Anf-03 v.iv.iii.xiv Pg 7 Against young lads, too, did He send forth bears, for their irreverence to the prophet.2872
Num. xi. and xxi.
Anf-01 ix.vi.xxii Pg 8 he was called Jacob, that is, the supplanter—one who holds, but is not held; binding the feet, but not being bound; striving and conquering; grasping in his hand his adversary’s heel, that is, victory. For to this end was the Lord born, the type of whose birth he set forth beforehand, of whom also John says in the Apocalypse: “He went forth conquering, that He should conquer.”4119
Gen. xxv. 26.
Anf-03 iv.ix.i Pg 12 out of the womb of Rebecca “two peoples and two nations were about to proceed,”1131
This promise may be said to have been given “to Abraham,” because (of course) he was still living at the time; as we see by comparing Gen. xxi. 5 with xxv. 7 and 26. See, too, Heb. xi. 9.
1131 Or, “nor did He make, by grace, a distinction.”—of course those of the Jews, that is, of Israel; and of the Gentiles, that is ours. Each, then, was called a people and a nation; lest, from the nuncupative appellation, any should dare to claim for himself the privilege of grace. For God ordained “two peoples and two nations” as about to proceed out of the womb of one woman: nor did grace1132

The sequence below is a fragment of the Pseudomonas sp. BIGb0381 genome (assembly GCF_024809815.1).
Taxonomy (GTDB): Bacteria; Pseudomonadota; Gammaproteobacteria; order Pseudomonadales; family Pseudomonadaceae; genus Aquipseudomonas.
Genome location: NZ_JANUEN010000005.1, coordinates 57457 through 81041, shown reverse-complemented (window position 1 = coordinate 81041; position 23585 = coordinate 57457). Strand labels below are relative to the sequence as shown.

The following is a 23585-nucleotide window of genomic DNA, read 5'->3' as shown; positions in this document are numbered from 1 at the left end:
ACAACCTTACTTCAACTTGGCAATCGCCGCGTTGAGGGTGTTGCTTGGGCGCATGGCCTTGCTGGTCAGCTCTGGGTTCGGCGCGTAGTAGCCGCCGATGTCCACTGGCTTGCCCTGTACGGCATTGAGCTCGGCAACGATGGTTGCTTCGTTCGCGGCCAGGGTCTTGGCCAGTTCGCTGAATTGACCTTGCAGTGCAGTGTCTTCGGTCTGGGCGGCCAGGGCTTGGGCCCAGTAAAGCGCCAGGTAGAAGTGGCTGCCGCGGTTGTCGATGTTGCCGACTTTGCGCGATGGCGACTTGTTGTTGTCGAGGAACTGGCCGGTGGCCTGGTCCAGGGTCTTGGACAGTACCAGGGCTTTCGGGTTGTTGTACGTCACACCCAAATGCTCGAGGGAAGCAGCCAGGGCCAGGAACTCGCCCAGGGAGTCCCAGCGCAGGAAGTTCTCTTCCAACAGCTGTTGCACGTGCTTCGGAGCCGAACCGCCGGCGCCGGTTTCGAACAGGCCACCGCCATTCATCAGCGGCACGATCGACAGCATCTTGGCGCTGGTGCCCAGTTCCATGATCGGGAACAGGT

1132 Or, “nor did He make, by grace, a distinction.” make distinction in the nuncupative appellation, but in the order of birth; to the effect that, which ever was to be prior in proceeding from the womb, should be subjected to “the less,” that is, the posterior. For thus unto Rebecca did God speak: “Two nations are in thy womb, and two peoples shall be divided from thy bowels; and people shall overcome people, and the greater shall serve the less.”1133
Anf-03 iv.xi.xxvi Pg 5 and was still warm with his mother’s warmth, when he so strongly wished to be the first to quit the womb. What an infant! so emulous, so strong, and already so contentious; and all this, I suppose, because even now full of life! Consider, again, those extraordinary conceptions, which were more wonderful still, of the barren woman and the virgin: these women would only be able to produce imperfect offspring against the course of nature, from the very fact that one of them was too old to bear seed, and the other was pure from the contact of man. If there was to be bearing at all in the case, it was only fitting that they should be born without a soul, (as the philosopher would say,) who had been irregularly conceived. However, even these have life, each of them in his mother’s womb. Elizabeth exults with joy, (for) John had leaped in her womb;1689
Gen. xxv. 26.
Anf-01 ix.vi.xxii Pg 6
Rom. ix. 13; Mal. i. 2.